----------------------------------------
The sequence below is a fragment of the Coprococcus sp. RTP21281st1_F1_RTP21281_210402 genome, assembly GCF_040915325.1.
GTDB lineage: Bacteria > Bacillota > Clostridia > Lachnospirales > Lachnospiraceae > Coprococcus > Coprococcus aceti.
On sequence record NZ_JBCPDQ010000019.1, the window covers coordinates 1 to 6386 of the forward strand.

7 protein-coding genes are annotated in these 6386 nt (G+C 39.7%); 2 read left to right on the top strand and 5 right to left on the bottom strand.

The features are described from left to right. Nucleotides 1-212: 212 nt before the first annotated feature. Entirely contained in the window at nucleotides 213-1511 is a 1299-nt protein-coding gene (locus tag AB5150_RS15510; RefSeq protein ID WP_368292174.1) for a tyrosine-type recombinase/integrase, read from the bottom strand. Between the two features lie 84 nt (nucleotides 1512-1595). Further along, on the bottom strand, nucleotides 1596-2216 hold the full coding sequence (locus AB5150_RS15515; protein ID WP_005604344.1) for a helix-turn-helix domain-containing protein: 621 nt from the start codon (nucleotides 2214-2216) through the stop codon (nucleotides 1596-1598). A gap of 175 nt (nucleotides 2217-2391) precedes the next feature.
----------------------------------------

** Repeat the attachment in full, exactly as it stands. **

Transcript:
The sequence below is a fragment of the Coprococcus sp. RTP21281st1_F1_RTP21281_210402 genome, assembly GCF_040915325.1.
GTDB lineage: Bacteria > Bacillota > Clostridia > Lachnospirales > Lachnospiraceae > Coprococcus > Coprococcus aceti.
On sequence record NZ_JBCPDQ010000019.1, the window covers coordinates 1 to 6386 of the forward strand.

7 protein-coding genes are annotated in these 6386 nt (G+C 39.7%); 2 read left to right on the top strand and 5 right to left on the bottom strand.

The features are described from left to right. Nucleotides 1-212: 212 nt before the first annotated feature. Entirely contained in the window at nucleotides 213-1511 is a 1299-nt protein-coding gene (locus tag AB5150_RS15510; RefSeq protein ID WP_368292174.1) for a tyrosine-type recombinase/integrase, read from the bottom strand. Between the two features lie 84 nt (nucleotides 1512-1595). Further along, on the bottom strand, nucleotides 1596-2216 hold the full coding sequence (locus AB5150_RS15515; protein ID WP_005604344.1) for a helix-turn-helix domain-containing protein: 621 nt from the start codon (nucleotides 2214-2216) through the stop codon (nucleotides 1596-1598). A gap of 175 nt (nucleotides 2217-2391) precedes the next feature.